“The test team accomplished 100 percent of the threshold test points and 88
percent of the objective points during deployment, completing 33 test
flights (39.2 flight hours) and 124 arrested landings, of 124 attempts,
including one night flight with two catapult launches and two arrested
landings. The results of the test were still in analysis at this time,”
Pentagon spokesperson Air Force Maj. Eric Badger told Defense One...."

"The possible bad news to emerge from the recent tests is this: The Nimitz
didn’t have the plane’s Autonomic Logistics Information Systems, ALIS, on
board and so the team had to implement a “workaround.” ALIS is the F-35’s
notoriously buggy diagnostic system that can ground fully functional
aircraft. ...."

"ALIS has a rather strained relationship with Air Force Lt. Gen. Christopher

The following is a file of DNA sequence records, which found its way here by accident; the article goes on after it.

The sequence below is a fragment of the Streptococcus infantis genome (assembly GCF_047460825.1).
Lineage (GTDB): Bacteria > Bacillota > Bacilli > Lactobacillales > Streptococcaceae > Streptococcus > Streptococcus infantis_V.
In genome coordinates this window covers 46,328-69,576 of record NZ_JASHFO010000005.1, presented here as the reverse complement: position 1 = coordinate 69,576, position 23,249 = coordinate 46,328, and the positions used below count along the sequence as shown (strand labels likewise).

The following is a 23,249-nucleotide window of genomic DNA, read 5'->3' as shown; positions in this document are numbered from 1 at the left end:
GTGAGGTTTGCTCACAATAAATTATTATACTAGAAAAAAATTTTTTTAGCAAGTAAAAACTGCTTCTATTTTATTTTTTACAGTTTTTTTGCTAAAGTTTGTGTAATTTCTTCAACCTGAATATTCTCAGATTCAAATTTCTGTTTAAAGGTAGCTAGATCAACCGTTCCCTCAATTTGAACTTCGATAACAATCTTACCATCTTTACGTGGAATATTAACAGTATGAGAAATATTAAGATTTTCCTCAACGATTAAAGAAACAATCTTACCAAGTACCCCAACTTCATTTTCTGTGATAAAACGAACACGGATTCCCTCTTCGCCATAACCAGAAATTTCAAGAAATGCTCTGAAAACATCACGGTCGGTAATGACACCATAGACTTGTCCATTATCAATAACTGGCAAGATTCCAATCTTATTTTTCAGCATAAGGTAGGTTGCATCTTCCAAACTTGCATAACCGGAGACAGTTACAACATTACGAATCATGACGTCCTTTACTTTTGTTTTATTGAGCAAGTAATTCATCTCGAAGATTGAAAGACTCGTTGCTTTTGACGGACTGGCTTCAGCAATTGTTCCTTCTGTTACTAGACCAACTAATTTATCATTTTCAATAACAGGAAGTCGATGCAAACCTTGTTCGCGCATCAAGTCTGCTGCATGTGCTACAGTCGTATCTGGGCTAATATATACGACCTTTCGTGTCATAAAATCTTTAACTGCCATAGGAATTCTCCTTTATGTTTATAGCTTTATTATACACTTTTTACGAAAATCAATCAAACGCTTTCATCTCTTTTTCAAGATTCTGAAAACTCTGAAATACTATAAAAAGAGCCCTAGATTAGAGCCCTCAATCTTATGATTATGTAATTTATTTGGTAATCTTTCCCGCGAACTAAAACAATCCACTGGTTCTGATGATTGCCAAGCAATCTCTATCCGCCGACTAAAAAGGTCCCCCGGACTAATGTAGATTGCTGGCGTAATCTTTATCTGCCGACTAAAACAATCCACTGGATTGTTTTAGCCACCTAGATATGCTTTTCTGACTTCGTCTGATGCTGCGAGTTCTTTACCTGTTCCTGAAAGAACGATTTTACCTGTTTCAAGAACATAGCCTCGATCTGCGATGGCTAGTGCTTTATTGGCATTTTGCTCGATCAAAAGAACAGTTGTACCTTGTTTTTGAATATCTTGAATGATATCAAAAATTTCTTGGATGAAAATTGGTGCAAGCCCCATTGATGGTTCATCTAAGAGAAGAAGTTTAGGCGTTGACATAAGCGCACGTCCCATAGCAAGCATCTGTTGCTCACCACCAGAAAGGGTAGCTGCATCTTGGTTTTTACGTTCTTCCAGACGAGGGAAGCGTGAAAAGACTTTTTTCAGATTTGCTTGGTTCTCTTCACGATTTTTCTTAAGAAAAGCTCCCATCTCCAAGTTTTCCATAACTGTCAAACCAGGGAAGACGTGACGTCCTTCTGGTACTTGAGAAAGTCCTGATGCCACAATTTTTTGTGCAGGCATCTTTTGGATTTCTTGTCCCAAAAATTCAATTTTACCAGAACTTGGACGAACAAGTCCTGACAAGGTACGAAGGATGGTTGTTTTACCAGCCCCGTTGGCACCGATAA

Bogdan, the man in charge of the F-35 Program, as Military.com’s Brendan
McGarry reported in February, Bogdan has few kind words for the system.

“ALIS doesn’t always work right and it is not the font of all knowledge
about the airplane because I got maintainers out there who fix the airplane,
I’ve got pilots who go out and pre-fly the airplane, and everyone in the
enterprise thinks the airplane is ready to go except ALIS,” Bogdan told a
defense budget conference. In terms of manual overrides, Bogden said “we
need to start doing that… We can’t do that wholesale, but we need to do that
in a measured way.”

The Nimitz testing team’s “workaround” streamed the plane’s diagnostic data
to technicians at Lockheed Martin in Fort Worth, Texas. That, in turn,
allowed them “to process the necessary maintenance actions” so the tests
could proceed. ...."

"The Pentagon has not yet said whether the issue that kept all the ALIS
equipment off the Nimitz was related to the difficulty of integrating a